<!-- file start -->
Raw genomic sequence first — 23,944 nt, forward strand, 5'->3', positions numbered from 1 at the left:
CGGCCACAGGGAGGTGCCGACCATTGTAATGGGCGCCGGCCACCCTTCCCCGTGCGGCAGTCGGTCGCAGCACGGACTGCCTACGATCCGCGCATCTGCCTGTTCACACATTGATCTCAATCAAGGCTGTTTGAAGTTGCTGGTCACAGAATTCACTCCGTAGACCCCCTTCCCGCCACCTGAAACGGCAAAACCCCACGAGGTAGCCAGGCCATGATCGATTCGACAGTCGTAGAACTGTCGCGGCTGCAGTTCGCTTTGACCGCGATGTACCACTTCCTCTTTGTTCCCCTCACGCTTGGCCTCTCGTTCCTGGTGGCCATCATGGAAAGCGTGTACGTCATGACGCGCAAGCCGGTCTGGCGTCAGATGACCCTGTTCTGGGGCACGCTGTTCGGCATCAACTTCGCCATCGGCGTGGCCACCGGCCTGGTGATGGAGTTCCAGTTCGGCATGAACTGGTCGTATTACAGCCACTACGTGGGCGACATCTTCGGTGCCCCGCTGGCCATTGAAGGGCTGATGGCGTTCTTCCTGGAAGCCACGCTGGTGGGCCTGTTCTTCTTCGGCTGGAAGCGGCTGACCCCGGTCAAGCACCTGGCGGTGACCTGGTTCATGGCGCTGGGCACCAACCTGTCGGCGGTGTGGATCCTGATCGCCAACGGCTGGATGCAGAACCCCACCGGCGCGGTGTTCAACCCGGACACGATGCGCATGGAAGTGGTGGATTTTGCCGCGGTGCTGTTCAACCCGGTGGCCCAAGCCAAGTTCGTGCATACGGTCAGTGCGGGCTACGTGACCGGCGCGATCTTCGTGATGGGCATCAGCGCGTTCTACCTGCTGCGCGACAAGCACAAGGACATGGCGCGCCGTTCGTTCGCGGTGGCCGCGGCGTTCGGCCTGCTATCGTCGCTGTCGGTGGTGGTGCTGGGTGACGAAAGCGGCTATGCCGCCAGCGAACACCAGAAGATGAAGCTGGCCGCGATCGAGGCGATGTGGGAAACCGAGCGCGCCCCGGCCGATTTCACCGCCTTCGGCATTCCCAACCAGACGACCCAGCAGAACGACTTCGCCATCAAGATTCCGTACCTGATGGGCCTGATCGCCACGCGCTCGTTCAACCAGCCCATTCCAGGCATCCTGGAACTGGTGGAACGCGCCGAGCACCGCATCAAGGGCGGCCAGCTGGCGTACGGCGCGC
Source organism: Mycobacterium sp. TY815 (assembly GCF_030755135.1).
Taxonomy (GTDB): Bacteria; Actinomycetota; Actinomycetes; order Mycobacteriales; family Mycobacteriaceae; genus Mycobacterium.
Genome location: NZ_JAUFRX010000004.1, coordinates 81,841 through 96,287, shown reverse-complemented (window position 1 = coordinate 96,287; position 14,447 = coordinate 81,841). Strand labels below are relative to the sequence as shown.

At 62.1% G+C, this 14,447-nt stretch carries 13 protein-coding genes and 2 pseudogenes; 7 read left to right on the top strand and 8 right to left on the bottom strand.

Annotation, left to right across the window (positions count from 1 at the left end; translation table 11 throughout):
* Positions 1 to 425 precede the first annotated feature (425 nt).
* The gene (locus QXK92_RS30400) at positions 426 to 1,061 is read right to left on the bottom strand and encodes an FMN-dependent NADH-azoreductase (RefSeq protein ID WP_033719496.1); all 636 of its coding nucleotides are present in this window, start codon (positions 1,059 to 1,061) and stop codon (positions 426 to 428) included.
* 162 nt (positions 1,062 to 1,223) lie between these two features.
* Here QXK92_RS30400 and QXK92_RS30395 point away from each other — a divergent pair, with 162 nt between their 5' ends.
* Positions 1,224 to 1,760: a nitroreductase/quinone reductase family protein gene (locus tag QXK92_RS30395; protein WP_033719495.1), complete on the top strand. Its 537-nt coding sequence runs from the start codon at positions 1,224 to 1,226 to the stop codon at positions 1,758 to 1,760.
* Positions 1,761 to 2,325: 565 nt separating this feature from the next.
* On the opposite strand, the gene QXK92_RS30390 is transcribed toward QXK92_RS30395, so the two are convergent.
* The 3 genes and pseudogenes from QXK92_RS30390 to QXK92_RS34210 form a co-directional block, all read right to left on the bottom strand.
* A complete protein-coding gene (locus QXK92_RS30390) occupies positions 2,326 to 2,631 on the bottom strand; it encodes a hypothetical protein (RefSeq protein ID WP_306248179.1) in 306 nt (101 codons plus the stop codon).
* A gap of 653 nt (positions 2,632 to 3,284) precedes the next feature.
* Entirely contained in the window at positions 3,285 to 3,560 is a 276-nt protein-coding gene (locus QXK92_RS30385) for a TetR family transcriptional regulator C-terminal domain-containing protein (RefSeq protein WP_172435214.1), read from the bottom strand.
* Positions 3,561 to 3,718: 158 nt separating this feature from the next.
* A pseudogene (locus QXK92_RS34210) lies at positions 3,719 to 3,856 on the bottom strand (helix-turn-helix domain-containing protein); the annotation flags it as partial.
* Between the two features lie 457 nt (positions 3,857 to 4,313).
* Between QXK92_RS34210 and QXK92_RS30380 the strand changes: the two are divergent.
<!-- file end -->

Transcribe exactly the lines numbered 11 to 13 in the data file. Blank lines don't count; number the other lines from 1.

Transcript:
* Here QXK92_RS30400 and QXK92_RS30395 point away from each other — a divergent pair, with 162 nt between their 5' ends.
* Positions 1,224 to 1,760: a nitroreductase/quinone reductase family protein gene (locus tag QXK92_RS30395; protein WP_033719495.1), complete on the top strand. Its 537-nt coding sequence runs from the start codon at positions 1,224 to 1,226 to the stop codon at positions 1,758 to 1,760.
* Positions 1,761 to 2,325: 565 nt separating this feature from the next.